“My Neckbeard Grew Three Sizes That Day” or How I Beat a GNU tool with Perl

Pulling back from the archives this is a repost of a previous blog post, with minor edits to include a more revent version of the app. This time ripped from a guest spot at The Nubby Admin, a fantastic blog from a fellow tech nerd.

I spend a lot of time doing text based data processing. A lot of time. During an analysis, I often want to do things like look at 'Top Talkers', 'Most Frequent Visitors', or really anything that comprises a list of unique identifiers sorted by count. As a result, I've translated two actions into a series of pipes:

  1. What's the count of events per thingy: | sort | uniq -c | sort -n
  2. Who has been doing whatever: | sort -u

This tends to work pretty well in most cases. Today, however, was not one of those cases. While attempting get a list of unique MACs I started out with a source (i.e. non-uniqued) 16GB text file with one MAC per line. This is where things got annoying. Muscle memory kicked in and since this matched Action #2, I ran the following command:

cat macs_all.txt | sort -u > macs_unique.txt

I expected it to take a few minutes, so I went back to the other things I was doing and let it go. I checked back 15 minutes later, and it was still running. Waited 5 minutes...still running. When the command had been running for 45 minutes, I got fed up and decided that I could do better. Perl, being my go to tool, came to the rescue in the form of hashes. I won't go into gritty detail, but a Perl hash is a data structure that consists of a list of key/value pairs. Whenever you assign a value to a key it will add an entry for the key if it doesn't exist, or update the value if it does. Since a key cannot be in the same hash multiple times, it makes for a pretty good hack to generate a unique list. The full source of the app is included at the end, but the basic data flow is:

  • Read MAC from input
  • If MAC exists in list next, else add to list
  • If EOF print all MACs

This worked significantly better for me. The output was not sorted, but that's fine, I didn't need it sorted, only unique. The timing information looked a lot better too.

packs@ node1:~> time cat macs_all.txt | sort -u > macs_unique.txt

real    181m12.417s
user    176m13.926s
sys     1m42.335s
packs@ node1:~> time cat macs_all.txt | ./fast_uniq.pl > macs_fast_uniqed.txt

real    8m9.074s
user    7m28.176s
sys     0m46.271s

The times can't really be directly compared, since output from fast_uniq.pl isn't actually sorted. Given the pretty substantial difference I think we can reasonably accept the fact that fast_uniq.pl is better in this use case. After seeing this, I'm tempted to add some functionality so I stop using both sort and uniq entirely.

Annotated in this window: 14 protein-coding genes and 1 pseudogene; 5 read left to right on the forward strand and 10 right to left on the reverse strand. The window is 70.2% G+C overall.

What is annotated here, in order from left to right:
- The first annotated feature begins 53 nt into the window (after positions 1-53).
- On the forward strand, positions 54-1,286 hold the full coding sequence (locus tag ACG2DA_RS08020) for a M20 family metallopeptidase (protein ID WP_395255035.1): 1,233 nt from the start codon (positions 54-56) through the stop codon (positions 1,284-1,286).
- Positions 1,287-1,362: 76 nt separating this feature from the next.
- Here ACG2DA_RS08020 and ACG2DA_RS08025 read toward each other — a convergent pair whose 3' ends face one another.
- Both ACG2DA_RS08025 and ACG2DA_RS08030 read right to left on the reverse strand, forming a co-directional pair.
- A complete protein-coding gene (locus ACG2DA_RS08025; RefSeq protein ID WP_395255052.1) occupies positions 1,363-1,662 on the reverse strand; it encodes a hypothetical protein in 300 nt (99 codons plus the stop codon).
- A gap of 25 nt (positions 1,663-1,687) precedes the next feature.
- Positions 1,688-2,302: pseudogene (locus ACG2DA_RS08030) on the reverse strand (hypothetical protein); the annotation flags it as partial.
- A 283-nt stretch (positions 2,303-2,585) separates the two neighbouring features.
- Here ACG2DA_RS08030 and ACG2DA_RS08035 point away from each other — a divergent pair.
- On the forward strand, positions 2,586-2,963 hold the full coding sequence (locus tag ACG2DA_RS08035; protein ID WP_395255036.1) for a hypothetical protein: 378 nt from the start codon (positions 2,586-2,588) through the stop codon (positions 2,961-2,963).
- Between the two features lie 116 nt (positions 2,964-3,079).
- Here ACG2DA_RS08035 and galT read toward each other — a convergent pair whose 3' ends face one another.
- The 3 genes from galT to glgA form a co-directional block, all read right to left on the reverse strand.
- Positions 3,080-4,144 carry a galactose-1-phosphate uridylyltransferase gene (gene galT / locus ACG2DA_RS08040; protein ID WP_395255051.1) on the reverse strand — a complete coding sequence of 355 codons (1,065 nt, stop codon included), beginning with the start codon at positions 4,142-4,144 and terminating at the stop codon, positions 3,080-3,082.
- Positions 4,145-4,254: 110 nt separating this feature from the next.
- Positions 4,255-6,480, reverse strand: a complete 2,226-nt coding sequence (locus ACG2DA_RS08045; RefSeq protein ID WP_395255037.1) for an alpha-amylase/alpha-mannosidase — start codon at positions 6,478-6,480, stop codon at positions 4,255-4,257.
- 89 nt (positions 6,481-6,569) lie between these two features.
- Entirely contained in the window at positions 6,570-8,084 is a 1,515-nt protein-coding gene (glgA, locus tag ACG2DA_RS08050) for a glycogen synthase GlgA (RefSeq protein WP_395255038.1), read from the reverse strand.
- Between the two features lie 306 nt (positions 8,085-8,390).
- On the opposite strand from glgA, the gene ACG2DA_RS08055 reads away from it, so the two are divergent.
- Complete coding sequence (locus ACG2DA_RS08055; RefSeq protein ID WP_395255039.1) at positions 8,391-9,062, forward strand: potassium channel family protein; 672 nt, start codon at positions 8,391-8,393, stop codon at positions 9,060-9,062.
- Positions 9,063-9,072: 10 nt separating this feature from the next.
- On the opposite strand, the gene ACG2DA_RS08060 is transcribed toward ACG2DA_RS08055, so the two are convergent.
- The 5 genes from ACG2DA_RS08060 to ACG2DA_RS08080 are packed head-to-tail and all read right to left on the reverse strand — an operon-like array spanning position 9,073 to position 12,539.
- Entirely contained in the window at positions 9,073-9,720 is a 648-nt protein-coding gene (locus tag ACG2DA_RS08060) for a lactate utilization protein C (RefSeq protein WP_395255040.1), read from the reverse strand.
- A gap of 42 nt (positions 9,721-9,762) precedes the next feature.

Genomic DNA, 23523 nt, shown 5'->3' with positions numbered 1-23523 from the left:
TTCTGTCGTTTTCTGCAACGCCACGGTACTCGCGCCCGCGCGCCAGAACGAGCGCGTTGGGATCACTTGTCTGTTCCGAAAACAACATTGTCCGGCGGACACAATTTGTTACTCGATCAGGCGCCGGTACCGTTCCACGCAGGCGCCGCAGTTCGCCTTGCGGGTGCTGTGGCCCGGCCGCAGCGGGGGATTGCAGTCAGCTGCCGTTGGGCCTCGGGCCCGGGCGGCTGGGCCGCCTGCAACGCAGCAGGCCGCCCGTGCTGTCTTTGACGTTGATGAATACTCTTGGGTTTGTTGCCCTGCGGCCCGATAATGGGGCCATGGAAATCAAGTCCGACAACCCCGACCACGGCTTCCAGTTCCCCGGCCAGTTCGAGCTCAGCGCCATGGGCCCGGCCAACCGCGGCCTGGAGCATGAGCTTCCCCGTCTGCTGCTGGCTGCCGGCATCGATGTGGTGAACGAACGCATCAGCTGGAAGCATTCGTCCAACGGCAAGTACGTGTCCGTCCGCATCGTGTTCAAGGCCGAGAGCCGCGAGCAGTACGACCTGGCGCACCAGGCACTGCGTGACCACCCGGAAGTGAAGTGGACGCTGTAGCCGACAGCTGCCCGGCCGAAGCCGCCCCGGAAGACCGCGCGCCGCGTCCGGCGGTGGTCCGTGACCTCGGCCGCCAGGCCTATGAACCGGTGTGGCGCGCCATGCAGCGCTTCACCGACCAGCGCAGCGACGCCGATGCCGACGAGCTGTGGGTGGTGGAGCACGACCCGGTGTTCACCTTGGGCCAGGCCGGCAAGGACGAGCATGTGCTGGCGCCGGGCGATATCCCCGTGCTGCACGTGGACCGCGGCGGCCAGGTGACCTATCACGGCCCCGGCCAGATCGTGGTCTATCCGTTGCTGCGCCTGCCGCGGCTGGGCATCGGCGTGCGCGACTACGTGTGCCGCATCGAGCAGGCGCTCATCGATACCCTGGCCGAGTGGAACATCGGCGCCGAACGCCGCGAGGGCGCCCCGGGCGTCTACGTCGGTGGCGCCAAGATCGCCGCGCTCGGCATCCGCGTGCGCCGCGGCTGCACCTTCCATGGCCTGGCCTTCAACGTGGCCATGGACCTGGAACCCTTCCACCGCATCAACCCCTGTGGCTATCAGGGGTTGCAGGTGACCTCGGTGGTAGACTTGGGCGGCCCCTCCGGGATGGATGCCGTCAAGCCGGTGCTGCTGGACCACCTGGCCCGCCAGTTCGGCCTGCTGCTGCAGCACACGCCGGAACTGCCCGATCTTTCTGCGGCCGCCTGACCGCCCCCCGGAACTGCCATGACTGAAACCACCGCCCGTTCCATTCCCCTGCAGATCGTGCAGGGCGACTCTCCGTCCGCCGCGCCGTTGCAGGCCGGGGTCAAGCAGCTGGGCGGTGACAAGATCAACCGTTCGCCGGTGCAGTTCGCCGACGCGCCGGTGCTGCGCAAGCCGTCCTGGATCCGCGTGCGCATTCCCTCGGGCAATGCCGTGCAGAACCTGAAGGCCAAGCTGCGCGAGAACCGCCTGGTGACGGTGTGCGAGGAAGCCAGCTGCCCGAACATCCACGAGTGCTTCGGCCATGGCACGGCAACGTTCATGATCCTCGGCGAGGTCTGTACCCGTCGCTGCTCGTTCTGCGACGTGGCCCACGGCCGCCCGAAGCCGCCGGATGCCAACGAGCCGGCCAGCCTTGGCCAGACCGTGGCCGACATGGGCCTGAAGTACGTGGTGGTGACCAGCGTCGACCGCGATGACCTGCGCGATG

I'm interested to hear if anyone else has done something similar or explain to me how much my code sucks.

#!/usr/bin/perl -w

use strict;
use Getopt::Long;
use Pod::Usage;

# Setup main variables from script arguments
my ($unique, $sort, $count, $quiet, $DEBUG);

# Grab the options passed on the command line.
GetOptions (
  "unique|u" => \$unique,              # flag
  "sort|s" => \$sort,                  # flag
  "count|c" => \$count,                # flag
  "quiet|q" => \$quiet,                # flag
  "verbose|v" => \$DEBUG,              # flag
  "help|?|h" => sub { pod2usage(1); }, # flag
) or pod2usage("$0: Unrecognized program argument.");

if( !( defined($unique) or defined($sort) or defined($count) ) ) {
  pod2usage("$0:  Required argument missing.");

my ( %hash, $key, $value );

if ( $unique ) {
  print "Entered unique loop\n" if $DEBUG;

  while( my $mac = <> ) {
    next unless $mac;
    chomp $mac;


  # Do all the prints here
  if ( $sort ) {
    print "Entered sorted print loop\n" if $DEBUG;

    for $key ( sort keys %hash ) {
      if ( $count ) {
        print "$hash{$key} \t$key\n";
      else {
        print "$key\n";
  else {
    print "Entered unsorted print loop\n" if $DEBUG;
    for $key (keys %hash) {
      if ( $count ) {
        print "$hash{$key} \t$key\n";
      else {
        print "$key\n";

if ( $sort and not $unique ) {
  # Join to an array and sort for print
  print "So you want sorted but uniqued data, eh? Patience my dear, patience.\n"


=head1 NAME

fast_sorter - Reimplementation of GNU sort and GNU uniq to perform faster
by Scott Pack


fast_sorter.pl [options]

   -u, --unique     Deduplicate entries in the input
   -s, --sort       Print the output ASCII sorted
   -c, --count      Print the output along with duplication counts
   -v, --verbose    Print debugging information
   -h, --help       Brief help message

By Scott Pack